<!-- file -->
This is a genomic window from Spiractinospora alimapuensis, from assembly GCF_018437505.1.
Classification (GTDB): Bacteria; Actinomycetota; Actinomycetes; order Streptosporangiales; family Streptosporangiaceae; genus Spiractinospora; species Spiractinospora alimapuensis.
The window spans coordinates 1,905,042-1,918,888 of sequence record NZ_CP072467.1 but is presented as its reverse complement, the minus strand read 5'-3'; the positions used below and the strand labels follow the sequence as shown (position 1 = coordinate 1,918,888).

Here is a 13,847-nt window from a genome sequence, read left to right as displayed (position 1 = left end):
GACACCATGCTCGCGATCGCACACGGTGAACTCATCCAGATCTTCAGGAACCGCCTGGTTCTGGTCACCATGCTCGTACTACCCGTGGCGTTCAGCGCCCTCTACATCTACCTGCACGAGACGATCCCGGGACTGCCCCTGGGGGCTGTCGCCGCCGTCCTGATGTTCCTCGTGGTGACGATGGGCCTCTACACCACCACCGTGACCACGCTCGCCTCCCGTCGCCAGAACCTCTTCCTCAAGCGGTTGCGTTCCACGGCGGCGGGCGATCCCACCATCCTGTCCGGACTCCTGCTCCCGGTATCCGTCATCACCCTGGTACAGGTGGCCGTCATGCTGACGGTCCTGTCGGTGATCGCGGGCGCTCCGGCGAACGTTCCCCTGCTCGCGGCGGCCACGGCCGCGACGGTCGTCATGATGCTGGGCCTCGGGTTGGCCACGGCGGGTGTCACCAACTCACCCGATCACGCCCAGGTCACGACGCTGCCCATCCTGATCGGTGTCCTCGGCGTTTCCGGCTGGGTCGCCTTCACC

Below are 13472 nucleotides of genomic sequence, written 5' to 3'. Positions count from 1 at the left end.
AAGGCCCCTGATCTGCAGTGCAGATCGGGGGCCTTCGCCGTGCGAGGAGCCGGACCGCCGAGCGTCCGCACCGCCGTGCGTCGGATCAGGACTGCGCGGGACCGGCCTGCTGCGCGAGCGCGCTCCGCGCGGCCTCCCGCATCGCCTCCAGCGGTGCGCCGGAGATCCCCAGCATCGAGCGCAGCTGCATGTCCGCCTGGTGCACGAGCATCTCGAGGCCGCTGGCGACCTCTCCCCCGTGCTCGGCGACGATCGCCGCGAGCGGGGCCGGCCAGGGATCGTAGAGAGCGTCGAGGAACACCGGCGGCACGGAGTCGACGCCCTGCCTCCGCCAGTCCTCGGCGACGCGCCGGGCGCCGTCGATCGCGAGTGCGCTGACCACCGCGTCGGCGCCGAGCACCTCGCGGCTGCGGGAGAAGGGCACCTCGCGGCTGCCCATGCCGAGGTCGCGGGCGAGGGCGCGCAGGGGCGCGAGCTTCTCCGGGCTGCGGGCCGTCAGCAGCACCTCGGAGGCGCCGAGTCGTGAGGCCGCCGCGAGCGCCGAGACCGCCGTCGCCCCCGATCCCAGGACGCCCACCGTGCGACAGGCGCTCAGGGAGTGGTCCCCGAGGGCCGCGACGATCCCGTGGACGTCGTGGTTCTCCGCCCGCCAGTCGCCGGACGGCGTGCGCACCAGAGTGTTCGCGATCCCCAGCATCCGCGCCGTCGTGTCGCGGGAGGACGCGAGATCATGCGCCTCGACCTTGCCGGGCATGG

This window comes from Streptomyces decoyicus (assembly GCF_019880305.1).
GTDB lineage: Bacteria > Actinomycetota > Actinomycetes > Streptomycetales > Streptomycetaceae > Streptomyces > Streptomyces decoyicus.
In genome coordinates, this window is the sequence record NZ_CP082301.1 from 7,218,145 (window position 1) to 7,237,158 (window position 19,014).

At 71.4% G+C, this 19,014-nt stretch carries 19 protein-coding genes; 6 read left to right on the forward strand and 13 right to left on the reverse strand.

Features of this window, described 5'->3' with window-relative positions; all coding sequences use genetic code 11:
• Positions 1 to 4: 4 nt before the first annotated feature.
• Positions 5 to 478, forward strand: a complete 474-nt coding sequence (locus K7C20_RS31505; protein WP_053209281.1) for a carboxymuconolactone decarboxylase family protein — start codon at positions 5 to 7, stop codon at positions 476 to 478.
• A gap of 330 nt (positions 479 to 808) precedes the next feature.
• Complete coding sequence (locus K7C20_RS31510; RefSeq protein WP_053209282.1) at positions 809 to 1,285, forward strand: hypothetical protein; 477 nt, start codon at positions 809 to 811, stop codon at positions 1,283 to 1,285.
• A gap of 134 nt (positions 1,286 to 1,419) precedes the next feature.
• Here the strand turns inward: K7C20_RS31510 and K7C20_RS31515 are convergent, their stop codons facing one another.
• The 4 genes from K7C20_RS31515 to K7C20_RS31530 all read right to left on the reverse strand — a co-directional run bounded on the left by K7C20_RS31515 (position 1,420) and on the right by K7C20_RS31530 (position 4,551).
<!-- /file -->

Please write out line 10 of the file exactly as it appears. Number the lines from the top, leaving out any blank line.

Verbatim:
In genome coordinates, this window is the sequence record NZ_CP082301.1 from 7,218,145 (window position 1) to 7,237,158 (window position 19,014).